Over the last 30,000 years or so the Native American Natives have, as would be expected, gone through cultural changes that were needed for survival as well as changes that enhanced their way of life, including their social and spiritual life.
This blog, hopefully, will be an introduction to these cultural changes over the many years and lead into future descriptive blogs on the various cultures from the earliest to the more classical cultures we are familiar with.
Cultures of the New North American Residents
Note: It is somewhat obvious to the novice, as one studies the migration and early cultures of the North Americans, that many of the archeologist, anthropologist, and meteorological scientist that work within this study field have a preference for their own unique vocabulary. This has to do with their categorizations and definitions as they define their theories for the early Native Americans progression in technology and changes in their social structure. For the novice this can be very confusing and leads to a difficult process of understanding these issues. Given this situation, this paper continues with an honest attempt to properly discuss the early cultures of the Native Americans.
There was a very extensive time period (30,000 years) involved with the migration and development of the various cultures of our First Citizens of North America.
With this extended period of time and changes in climate and geographic locations, it is realized that the type and availability of the animals, vegetation, and other resources needed for survival would experience changes.
As the resources changed it would was necessary for their hunting and gathering methods to change. New methods and improved technology were developed. In addition it would be expected that societal changes in terms of life style and belief systems would occur.
And, of course their cultures did change.
1. Sketch by Emiliano Bellini (“Reconstructing Native American Population History”)
Prior to the Paleo-Cultural stages which have been evidenced with the migrants into North America it is believed there was what is called the Pre-Projectile-Point cultural stage which existing over 30,000 years ago.
The earliest of the migrants could very well have been at this stage of cultural technology. Within this cultural stage crafted stones for chopping, scrapping, and other applications can be seen but there was no development of the stone spear points. For hunting they would have used a sharp pointed and fire hardened spear. This Pre-Projectile-Point cultural stage is considered to be prior to what is now referred to as the Paleo- Lithic stages which are defined by spear point technology and other crafted stone tools.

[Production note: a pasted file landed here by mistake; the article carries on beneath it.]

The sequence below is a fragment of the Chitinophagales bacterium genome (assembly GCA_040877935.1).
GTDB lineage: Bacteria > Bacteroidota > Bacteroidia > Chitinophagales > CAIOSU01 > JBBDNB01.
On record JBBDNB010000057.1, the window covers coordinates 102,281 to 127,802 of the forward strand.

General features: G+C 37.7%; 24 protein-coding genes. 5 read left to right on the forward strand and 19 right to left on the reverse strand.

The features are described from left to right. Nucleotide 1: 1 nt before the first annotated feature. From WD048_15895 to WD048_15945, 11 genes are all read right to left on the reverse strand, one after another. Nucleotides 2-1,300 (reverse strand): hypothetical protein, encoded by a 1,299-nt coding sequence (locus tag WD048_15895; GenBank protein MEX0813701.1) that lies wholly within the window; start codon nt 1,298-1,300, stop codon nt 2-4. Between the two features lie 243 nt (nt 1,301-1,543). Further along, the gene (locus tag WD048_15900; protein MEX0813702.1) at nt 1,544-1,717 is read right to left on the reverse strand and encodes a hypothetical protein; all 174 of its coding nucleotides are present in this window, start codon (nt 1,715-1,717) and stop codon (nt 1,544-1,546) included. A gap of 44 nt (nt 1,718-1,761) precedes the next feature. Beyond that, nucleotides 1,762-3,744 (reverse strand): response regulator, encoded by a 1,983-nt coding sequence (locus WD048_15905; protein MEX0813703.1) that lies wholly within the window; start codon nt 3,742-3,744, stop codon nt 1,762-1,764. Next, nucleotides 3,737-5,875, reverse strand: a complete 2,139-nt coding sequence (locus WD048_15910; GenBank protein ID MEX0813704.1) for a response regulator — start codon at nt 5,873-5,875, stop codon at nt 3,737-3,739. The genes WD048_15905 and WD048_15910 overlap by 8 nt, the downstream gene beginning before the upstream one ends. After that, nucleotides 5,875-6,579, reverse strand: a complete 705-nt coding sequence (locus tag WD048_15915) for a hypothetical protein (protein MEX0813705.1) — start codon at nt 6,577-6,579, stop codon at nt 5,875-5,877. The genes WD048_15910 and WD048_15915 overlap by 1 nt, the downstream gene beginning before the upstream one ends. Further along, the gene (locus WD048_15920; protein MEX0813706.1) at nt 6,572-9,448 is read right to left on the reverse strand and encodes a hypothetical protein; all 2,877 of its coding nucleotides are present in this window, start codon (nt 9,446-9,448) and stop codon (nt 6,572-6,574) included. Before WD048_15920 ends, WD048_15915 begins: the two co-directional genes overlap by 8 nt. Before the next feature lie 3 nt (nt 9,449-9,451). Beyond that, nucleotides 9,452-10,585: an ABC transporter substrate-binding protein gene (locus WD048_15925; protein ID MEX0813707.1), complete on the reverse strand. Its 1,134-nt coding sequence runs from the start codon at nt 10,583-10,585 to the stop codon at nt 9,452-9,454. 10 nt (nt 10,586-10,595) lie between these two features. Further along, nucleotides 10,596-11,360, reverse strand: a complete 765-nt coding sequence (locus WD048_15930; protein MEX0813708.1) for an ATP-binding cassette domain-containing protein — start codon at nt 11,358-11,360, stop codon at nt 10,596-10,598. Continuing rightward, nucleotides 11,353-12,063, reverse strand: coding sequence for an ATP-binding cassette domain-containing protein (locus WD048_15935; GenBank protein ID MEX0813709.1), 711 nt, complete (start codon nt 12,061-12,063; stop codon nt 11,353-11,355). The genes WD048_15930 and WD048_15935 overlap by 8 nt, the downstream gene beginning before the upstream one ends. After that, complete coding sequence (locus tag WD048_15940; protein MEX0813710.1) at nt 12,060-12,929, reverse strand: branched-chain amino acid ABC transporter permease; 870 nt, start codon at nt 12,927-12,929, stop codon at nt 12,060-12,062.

2. Images of Pre-Projectile Stone Tools & Hunting Techniques
Early Paleo-Americans were nomadic hunter gatherers and most likely traveled in bands consisting of 30 – 50 members. These bands were probably an extended family group or they had other social connections. During the warmer months of the year survival resources would have been readily available in the form of animals and vegetation.
As the year started to get colder, in what we would call “fall season”, foods would have to be stored for the winter months and clothing made ready for this climate change. Winter was very rough and it made up a large portion of year. This part of the year was most likely a hibernation period with only the minimum amount of hunting and gathering being accomplished.
Based on evidence on the movement and availability of the mega fauna (large or giant animals) for the paleo period, these hunter gatherers possibly covering up to 200 miles in a year to gather the needed food to sustain their lives. Their diet required high protein which they got from the animal meats. The animals also provided them with material for clothing, shelter construction, and tool making. These animals were most likely, now-extinct mega fauna . To name a few; woolly mammoths, giant beaver, ancient Bison, giant armadillos, short faced bear, saber tooth tigers, and ancient reindeer (early caribou).
3. Typical Mega Fauna Hunted by the Paleo- Americans
With the advancement of technology and survival skills, the various paleo- cultures and the more recognizable cultures for the students of modern time developed. These changes and, when available, more definitive data on life style changes are used to define and study the different cultural stages for Native-Americans. The stages have been defined by many scholars as: